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So I have a very basic racing game, where I would like the car to stop once it hits the finish line. Respectively when the distance between the car and the finish line hits or goes under 0 the car stops, but instead of stopping it continues to go on. How can I fix this?

Here's my code:

    public float speed = 0f;
    public float gravity = 0f;
    public Transform finishline;
    public Transform car;
    public Transform finish;


    void CarMove () 
    {
        if (Vector2.Distance (finishline.position, car.position) != 0) 
        {
            if ( Input.GetKey(KeyCode.RightArrow))
            {
                transform.Translate(Vector2.right * speed * Time.deltaTime);
            }

            else
            {
                return;
            }
        }
    }

    // Update is called once per frame
    void Update () 
    {
        CarMove();
    }
}
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  • \$\begingroup\$ Try adding a Debug.Log(Vector2.Distance(finishline.position, car.position)) in the Update method. You'll understand your problem, then eventually know what to do. \$\endgroup\$ – Zee May 20 '15 at 5:40
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The problem your having is that motion in games, as smooth as it might look, is better seen as a series of short teleportations. So, since distance is an unsigned value (always greater than zero), your car is just teleporting right past the absolute distance of zero. That causes the check to never go off.

You have 3 options:

  1. You can add a margin of error (eg. if (distance < 0.2f) instead of d != 0) But this can be a problem because if the car is moving too fast, or is too far to the left of your finish lines "point", then it still teleports past.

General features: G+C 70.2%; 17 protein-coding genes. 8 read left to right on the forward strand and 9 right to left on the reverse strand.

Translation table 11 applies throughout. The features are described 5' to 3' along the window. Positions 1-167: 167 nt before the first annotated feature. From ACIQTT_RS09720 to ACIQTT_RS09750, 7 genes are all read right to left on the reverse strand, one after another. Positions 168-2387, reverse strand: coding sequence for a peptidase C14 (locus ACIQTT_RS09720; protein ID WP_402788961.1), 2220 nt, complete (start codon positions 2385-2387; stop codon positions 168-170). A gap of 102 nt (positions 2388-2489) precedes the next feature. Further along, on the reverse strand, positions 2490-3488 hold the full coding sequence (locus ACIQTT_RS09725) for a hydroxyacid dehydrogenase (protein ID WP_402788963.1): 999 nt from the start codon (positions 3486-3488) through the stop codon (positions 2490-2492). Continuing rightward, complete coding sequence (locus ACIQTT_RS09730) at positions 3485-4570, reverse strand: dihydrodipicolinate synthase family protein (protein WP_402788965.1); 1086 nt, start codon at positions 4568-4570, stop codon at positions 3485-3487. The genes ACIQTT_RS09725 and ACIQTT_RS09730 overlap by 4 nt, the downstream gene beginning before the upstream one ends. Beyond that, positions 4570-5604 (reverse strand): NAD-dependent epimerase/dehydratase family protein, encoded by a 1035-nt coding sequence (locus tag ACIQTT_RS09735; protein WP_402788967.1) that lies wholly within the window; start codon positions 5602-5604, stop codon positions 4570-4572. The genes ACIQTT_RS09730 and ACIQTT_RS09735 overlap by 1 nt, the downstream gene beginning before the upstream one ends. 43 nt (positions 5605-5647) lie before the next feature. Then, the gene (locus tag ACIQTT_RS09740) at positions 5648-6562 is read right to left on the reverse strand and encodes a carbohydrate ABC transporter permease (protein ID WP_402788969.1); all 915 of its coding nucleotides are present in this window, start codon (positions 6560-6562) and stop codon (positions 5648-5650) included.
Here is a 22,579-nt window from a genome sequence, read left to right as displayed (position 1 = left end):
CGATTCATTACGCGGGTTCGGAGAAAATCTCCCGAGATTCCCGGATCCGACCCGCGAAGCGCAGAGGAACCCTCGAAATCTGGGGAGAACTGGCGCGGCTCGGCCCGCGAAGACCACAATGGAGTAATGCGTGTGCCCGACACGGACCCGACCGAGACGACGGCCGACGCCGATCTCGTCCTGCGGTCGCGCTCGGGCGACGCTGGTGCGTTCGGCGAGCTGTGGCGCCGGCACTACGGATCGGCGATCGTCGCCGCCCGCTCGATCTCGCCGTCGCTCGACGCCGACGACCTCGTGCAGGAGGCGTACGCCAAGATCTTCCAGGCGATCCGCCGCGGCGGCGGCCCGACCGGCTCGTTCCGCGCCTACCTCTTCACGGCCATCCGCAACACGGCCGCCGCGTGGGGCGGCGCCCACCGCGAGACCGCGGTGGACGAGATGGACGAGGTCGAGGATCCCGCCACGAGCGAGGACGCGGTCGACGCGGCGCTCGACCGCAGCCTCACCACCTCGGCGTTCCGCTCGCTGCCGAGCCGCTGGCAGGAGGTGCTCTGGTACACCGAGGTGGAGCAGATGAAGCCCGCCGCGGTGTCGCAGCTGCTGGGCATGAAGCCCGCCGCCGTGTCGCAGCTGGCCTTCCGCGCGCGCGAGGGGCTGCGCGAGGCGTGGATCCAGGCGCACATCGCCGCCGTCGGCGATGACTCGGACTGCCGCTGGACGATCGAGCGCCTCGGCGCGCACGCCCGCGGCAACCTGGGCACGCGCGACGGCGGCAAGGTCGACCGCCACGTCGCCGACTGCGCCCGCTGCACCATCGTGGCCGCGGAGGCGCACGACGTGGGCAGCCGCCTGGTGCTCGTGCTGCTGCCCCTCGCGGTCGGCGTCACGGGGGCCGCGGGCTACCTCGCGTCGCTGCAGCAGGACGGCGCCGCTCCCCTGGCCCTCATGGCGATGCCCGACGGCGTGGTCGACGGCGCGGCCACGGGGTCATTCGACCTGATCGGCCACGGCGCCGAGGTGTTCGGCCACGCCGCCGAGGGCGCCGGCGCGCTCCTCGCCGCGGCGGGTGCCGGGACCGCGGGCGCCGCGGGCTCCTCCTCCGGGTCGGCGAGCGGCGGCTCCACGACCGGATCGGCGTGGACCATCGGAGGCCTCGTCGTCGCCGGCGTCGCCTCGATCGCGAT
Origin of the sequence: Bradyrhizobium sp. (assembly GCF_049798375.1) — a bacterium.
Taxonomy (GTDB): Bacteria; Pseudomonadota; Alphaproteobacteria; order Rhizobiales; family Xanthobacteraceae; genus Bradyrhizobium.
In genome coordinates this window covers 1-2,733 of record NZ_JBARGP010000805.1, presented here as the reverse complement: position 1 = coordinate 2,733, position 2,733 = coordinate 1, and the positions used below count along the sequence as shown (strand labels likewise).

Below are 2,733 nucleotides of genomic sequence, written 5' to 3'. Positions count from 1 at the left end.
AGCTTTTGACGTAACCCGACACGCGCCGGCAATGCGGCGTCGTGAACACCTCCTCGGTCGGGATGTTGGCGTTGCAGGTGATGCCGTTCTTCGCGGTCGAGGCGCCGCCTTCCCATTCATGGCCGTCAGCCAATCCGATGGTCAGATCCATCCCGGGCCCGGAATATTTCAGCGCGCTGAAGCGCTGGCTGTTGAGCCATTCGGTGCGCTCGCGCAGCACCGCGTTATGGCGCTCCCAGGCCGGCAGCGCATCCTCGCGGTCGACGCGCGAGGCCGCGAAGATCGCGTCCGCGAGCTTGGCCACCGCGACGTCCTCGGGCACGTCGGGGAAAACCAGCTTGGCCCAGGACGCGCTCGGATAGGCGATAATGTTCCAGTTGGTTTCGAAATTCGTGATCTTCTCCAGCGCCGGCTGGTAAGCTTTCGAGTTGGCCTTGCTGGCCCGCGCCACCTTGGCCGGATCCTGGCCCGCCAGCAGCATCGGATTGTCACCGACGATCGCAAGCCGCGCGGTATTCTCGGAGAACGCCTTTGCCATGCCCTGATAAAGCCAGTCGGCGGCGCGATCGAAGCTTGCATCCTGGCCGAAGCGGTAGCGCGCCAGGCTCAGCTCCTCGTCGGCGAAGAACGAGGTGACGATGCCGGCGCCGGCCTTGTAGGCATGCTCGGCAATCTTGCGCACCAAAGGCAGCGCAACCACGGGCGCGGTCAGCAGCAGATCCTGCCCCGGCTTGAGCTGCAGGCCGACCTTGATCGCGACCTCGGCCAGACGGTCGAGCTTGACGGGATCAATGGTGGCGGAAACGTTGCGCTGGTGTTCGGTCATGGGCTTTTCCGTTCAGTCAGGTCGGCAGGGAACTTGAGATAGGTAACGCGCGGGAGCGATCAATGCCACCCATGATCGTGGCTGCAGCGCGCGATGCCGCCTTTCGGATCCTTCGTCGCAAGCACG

2. You can scrap the idea of measuring distance all together, taking advantage of Unity's OnTriggerEnter functionality to filter out the finish line/checkpoints and determine the cars victory or place. That would allow you to add in checkpoints or finish line's simply by dragging a prefab from the editor (it's always nice to have that mobility)

    Fun Note: This rout should also be more stable because of sweep collision testing. Most game engines, before they teleport an object from point A to point B, do a sort of collision test that checks for collisions with objects between the points A and B. While your standard functions are only called at point A or B for performance reasons, the OnTriggerEnter will be called even if the object is just teleported to the other side.

  3. Rather than keeping track of the distance, try keeping track of how it's changing. If you're getting closer and closer, and then suddenly getting farther and farther, then you probably crossed the finish line. This can lead to a false positive though. A 360 degree turn for example, would trigger this.

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  • \$\begingroup\$ I didn't notice this post was 3 months old. \$\endgroup\$ – Wolfgang Skyler Aug 19 '15 at 3:05